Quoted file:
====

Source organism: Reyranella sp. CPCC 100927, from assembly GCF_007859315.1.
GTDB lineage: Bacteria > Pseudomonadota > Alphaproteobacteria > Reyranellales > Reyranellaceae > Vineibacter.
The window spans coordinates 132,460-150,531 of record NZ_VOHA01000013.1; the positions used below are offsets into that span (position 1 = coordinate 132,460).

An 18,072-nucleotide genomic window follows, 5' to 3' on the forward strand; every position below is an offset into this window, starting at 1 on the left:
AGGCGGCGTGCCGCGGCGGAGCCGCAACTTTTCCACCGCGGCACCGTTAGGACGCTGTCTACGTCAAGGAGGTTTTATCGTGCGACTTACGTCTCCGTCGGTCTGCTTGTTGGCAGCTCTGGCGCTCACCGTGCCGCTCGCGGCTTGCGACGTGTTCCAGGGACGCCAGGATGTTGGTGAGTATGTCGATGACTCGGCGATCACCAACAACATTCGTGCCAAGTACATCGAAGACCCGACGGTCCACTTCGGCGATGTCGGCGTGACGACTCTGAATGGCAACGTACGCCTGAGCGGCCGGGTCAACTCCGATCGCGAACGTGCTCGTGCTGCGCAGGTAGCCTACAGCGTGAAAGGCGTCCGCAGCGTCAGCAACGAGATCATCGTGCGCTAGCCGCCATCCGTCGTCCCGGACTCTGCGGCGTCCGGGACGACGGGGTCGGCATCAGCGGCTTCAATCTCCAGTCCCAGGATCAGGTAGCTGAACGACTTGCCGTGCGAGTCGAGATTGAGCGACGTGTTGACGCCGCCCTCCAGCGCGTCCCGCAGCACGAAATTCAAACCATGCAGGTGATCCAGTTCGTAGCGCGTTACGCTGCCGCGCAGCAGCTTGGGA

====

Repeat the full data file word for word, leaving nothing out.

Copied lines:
Source organism: Reyranella sp. CPCC 100927, from assembly GCF_007859315.1.
GTDB lineage: Bacteria > Pseudomonadota > Alphaproteobacteria > Reyranellales > Reyranellaceae > Vineibacter.
The window spans coordinates 132,460-150,531 of record NZ_VOHA01000013.1; the positions used below are offsets into that span (position 1 = coordinate 132,460).

An 18,072-nucleotide genomic window follows, 5' to 3' on the forward strand; every position below is an offset into this window, starting at 1 on the left:
AGGCGGCGTGCCGCGGCGGAGCCGCAACTTTTCCACCGCGGCACCGTTAGGACGCTGTCTACGTCAAGGAGGTTTTATCGTGCGACTTACGTCTCCGTCGGTCTGCTTGTTGGCAGCTCTGGCGCTCACCGTGCCGCTCGCGGCTTGCGACGTGTTCCAGGGACGCCAGGATGTTGGTGAGTATGTCGATGACTCGGCGATCACCAACAACATTCGTGCCAAGTACATCGAAGACCCGACGGTCCACTTCGGCGATGTCGGCGTGACGACTCTGAATGGCAACGTACGCCTGAGCGGCCGGGTCAACTCCGATCGCGAACGTGCTCGTGCTGCGCAGGTAGCCTACAGCGTGAAAGGCGTCCGCAGCGTCAGCAACGAGATCATCGTGCGCTAGCCGCCATCCGTCGTCCCGGACTCTGCGGCGTCCGGGACGACGGGGTCGGCATCAGCGGCTTCAATCTCCAGTCCCAGGATCAGGTAGCTGAACGACTTGCCGTGCGAGTCGAGATTGAGCGACGTGTTGACGCCGCCCTCCAGCGCGTCCCGCAGCACGAAATTCAAACCATGCAGGTGATCCAGTTCGTAGCGCGTTACGCTGCCGCGCAGCAGCTTGGGA